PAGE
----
Monday, April 25, 2016

Breathe and Live Again

The prophet Ezekiel ministered to the exiles in Babylonian captivity between roughly 592-571 BC.  One of his more famous visions, recorded for us in Ezekiel 37, is that of a valley full of dry bones.  He’s told by God that the dead, dry bones, are God’s people, Israel.  He’s asked, “Can these bones live?”  His response, “Lord, I don’t know – you know.”  God tells him, “Prophesy to the bones and tell them that I will cause breath to enter them and they will live.  I will make flesh and skin appear and the dead bodies will breathe and live again.” 

So Ezekiel prophesies to the bones and the bones reconnect, the tissues and sinews reform, flesh covers the bodies, but there is no breath of life in these corpses.  So Ezekiel is told to speak again, and as he speaks, breath, or spirit, from the four winds enters into the dead bodies and they live and stand up on their feet.  The message for Ezekiel and the exiles is that though Israel is dead and buried in exile, God will raise them up from their graves and bring them back to the Promised Land.  When this occurs, they will know that YHWH has spoken and will do what he says! 

This vision had a profound impact on the Jewish people for many years to come.  Though clearly metaphorical in its original context, the idea that God can and will raise up his people from the dead was one of the most important doctrines in first century Jewish theology.  The idea was that when God finally acted to deliver his people from pagan oppression, the faithful dead of all ages would be resurrected to enjoy life with God in a renewed and restored creation.  After the resurrection of Jesus, the early Christians continued to affirm that the final victory of God’s people would include the resurrection of the dead and the renewal of all things.  A poem I wrote several years ago incorporates these ideas.


Lying in the dust the corpse rots through and through.

There’s no more life to live, there’s nothing left to do.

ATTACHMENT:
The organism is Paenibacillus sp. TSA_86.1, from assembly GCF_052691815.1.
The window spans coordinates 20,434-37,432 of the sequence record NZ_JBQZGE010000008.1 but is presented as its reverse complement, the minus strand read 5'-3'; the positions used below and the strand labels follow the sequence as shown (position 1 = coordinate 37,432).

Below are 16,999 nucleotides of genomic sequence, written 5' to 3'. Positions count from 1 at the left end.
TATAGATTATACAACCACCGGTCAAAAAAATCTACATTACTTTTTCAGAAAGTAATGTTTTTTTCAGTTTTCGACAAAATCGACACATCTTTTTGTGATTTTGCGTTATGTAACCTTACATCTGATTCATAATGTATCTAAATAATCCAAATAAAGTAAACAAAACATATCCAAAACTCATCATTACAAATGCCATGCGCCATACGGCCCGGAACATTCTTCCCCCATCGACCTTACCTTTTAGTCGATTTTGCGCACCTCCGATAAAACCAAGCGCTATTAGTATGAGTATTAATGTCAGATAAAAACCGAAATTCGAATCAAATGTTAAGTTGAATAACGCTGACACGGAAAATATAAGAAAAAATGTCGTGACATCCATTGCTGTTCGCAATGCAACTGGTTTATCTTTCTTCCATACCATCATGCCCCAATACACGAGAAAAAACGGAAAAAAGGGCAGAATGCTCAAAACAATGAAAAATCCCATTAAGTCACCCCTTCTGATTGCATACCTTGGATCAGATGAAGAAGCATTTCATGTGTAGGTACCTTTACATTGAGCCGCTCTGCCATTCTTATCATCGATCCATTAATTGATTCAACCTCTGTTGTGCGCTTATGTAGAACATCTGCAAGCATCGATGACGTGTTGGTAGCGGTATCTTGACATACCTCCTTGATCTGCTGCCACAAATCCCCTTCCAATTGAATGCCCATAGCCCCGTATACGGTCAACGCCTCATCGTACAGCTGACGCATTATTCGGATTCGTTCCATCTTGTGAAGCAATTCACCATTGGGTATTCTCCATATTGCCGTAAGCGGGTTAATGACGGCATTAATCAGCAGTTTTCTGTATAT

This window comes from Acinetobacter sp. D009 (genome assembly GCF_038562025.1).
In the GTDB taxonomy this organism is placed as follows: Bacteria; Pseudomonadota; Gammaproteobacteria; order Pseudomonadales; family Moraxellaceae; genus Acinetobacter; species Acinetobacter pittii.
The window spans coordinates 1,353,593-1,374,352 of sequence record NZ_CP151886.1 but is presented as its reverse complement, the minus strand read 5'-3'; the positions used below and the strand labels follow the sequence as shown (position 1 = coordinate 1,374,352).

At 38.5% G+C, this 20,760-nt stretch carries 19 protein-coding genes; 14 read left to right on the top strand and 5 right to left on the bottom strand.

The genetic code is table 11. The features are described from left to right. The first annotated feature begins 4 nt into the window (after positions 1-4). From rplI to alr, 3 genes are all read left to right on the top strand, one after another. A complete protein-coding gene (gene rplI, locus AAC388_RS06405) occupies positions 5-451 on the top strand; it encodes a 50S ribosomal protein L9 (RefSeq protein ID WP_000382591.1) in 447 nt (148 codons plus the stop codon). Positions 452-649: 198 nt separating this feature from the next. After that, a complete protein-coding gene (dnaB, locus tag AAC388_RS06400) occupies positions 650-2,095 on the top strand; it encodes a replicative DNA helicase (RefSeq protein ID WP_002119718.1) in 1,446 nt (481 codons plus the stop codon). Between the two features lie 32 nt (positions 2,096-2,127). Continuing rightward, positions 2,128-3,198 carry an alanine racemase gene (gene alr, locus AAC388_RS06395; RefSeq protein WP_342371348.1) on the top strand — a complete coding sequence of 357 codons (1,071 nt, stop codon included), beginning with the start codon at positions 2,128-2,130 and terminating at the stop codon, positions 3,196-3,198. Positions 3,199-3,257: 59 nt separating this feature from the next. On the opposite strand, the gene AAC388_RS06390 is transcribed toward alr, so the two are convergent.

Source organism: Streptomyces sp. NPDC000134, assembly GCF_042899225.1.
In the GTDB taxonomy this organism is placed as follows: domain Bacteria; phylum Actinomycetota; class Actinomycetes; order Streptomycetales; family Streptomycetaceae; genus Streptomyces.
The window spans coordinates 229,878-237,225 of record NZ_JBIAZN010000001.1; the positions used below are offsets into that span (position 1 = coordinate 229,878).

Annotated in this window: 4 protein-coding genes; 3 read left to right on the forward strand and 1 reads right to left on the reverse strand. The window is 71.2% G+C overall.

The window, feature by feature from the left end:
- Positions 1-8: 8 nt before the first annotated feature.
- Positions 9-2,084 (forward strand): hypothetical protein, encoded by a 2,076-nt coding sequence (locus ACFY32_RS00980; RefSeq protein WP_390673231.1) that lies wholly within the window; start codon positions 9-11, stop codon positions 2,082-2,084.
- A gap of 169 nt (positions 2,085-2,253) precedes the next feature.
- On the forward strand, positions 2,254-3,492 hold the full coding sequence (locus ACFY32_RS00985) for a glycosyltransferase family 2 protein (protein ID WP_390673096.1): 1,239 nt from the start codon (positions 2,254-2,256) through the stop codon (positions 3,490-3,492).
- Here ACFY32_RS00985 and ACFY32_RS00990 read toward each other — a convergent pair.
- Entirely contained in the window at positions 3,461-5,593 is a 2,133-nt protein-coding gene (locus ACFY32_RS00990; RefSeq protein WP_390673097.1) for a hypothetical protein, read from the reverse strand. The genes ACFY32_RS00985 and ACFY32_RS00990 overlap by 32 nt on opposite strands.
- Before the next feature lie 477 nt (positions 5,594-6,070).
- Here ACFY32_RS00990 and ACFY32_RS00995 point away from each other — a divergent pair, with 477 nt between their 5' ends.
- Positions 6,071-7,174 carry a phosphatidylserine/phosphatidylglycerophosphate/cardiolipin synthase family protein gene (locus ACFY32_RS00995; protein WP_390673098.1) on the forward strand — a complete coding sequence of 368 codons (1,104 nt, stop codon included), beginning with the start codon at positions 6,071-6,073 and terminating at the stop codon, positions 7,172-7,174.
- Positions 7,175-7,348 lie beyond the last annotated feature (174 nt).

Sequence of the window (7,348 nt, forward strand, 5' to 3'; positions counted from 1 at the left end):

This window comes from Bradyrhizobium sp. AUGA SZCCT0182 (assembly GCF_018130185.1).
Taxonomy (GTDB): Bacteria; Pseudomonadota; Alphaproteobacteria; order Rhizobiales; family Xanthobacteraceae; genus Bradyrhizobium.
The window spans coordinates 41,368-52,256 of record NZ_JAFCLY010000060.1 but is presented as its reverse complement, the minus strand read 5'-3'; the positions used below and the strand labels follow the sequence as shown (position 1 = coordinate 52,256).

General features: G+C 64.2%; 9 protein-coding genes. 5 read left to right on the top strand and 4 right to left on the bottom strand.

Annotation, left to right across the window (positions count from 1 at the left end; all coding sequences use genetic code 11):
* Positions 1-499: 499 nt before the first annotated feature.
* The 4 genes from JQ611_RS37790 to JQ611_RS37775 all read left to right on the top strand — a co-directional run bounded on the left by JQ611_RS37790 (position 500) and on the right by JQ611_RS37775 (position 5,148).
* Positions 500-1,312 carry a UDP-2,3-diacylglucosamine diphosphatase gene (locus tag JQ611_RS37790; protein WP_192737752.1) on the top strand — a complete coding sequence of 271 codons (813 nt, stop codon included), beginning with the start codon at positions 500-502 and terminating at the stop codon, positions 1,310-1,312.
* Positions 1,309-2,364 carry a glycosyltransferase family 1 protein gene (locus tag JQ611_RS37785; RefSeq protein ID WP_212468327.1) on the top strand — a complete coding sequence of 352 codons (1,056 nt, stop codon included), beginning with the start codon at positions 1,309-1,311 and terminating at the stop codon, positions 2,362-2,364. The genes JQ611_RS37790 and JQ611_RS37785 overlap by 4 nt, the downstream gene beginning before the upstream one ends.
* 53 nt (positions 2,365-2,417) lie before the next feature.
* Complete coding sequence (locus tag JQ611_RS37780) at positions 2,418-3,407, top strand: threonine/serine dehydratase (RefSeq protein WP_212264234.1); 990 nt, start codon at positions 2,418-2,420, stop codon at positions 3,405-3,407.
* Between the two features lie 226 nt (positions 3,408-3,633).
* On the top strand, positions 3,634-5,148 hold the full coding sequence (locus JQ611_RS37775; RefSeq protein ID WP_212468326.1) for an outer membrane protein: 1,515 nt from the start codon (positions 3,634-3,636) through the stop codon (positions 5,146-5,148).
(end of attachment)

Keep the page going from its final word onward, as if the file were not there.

Then the bones begin to rattle, the bones begin to shake.

The sinews and the flesh, new life begins to make.

Gasping deep, lungs expanding, Spirit’s wind, life’s breath.

The living God’s the giving God and life has conquered death!

His body hangs limp, beaten, broken, his side dripping blood.

On the faces of the women, tears stream down in a flood.

He was the one who’d redeem his people, but the cause is now lost.

None could imagine the pain and suffering, no one could count the cost.

And the tomb stands ready to receive his lifeless body dead.

But it’s Sunday morning now and resurrection wins instead!

She’s heard of resurrection, but it seems too good to be true.

Yet in faith her heart believes, so there’s nothing she won’t do.

Her dead body is buried; the grave of water sucks her in.

She’s covered in his blood, and she rises free from sin.
Her old life is behind her, in her new life she looks ahead
To the time when he returns and her body will rise again!

If we ever feel like we’re dead and buried, spiritually speaking, or otherwise, let’s remember Ezekiel’s vision and know that just as God acted on behalf of his people in exile, he can and will act on our behalf, no matter where we find ourselves.  Ask God to fill you with his Spirit so that you can breathe and live again! - Shay

Monday, April 18, 2016

Like a Bird in a Cage